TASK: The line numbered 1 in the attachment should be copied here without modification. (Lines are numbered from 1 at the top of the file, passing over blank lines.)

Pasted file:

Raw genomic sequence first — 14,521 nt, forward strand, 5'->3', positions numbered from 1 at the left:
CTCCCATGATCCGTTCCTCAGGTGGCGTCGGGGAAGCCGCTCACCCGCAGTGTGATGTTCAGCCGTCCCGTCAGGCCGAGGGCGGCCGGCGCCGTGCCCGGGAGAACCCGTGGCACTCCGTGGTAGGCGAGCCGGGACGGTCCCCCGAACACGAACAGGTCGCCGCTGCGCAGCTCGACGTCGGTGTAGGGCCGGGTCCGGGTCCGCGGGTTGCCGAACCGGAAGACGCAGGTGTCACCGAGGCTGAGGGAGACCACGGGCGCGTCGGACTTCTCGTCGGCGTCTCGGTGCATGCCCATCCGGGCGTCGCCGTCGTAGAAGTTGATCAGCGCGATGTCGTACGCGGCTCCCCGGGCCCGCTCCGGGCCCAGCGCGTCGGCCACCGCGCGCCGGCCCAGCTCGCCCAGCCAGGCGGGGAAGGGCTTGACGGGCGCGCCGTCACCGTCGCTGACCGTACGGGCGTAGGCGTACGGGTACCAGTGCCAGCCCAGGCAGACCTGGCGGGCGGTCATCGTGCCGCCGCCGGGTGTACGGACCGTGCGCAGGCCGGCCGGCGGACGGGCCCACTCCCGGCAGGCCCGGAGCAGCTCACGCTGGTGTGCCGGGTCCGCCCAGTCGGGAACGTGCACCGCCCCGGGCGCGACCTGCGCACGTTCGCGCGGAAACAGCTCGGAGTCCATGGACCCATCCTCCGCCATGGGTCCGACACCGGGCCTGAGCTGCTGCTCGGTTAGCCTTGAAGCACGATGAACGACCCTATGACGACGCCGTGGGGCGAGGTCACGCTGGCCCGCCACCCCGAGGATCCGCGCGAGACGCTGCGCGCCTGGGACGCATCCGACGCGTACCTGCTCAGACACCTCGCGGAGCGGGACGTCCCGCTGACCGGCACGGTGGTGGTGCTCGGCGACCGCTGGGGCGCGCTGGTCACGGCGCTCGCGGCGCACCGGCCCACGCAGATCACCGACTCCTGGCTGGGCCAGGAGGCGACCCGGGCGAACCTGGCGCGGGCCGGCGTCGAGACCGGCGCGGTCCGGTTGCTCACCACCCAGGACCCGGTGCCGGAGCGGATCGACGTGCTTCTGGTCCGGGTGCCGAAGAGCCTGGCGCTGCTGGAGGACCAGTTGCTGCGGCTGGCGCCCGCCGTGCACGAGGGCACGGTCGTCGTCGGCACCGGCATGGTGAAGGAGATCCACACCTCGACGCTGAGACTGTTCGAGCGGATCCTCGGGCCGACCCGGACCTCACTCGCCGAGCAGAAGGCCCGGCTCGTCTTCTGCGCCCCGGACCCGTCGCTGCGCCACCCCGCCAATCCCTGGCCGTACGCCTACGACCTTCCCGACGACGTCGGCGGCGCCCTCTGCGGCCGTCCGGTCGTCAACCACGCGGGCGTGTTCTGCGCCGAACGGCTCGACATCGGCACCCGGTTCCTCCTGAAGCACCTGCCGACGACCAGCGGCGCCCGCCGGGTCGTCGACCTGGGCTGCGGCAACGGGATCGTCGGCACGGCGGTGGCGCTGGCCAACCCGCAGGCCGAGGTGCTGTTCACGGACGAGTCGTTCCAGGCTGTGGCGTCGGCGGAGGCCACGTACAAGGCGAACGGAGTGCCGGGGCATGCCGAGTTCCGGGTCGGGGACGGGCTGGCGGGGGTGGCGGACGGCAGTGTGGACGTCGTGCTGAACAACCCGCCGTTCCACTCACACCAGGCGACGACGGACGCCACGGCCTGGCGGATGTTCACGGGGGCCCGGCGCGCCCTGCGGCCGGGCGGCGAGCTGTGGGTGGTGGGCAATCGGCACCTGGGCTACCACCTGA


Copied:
Raw genomic sequence first — 14,521 nt, forward strand, 5'->3', positions numbered from 1 at the left: